I write this against the backdrop of bells tolling for those we lost on 9/11/01. I don't think there is a soul alive who doesn't remember exactly what they were doing on that day. It is a day that will act as a marker in the lives of many.
When the North Tower was struck, my daughter was five and a half months pregnant. At the time, she worked at Penn Plaza, which sits over Penn Station. She sat in her office on the 34th floor, surrounded by windows. I was standing on the elevated platform of the 4 train at Fordham Road when my cellphone rang. It was my daughter calling and she was hysterical saying that a "drunken pilot flew into the WTC". I only half believed her, I mean really? Is that even possible? It seemed too farfetched to me. There had to be some other explanation for what she was describing.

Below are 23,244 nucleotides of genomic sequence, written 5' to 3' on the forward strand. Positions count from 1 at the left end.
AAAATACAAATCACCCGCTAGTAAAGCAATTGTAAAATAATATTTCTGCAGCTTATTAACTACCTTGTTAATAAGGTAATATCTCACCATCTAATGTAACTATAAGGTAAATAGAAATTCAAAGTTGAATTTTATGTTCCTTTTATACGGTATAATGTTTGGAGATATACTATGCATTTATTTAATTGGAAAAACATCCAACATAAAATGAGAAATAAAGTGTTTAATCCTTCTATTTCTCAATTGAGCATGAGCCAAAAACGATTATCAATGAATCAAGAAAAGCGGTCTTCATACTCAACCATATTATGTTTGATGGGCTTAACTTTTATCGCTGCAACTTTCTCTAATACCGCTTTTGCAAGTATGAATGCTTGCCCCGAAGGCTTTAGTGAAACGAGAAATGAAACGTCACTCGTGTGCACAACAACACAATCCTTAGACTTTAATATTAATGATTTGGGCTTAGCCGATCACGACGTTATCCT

My train pulled into the station, so I hung up promising to call her back when I got into my office. By the time I arrived 45 minutes later, the South Tower had been struck. As soon as I reached my desk, I called my daughter and was talking with her when it was announced that her building was to be evacuated. She was in a panic because she was on the 34th floor and she believed that NYC landmarks were being targeted. She was afraid she wouldn't make it out.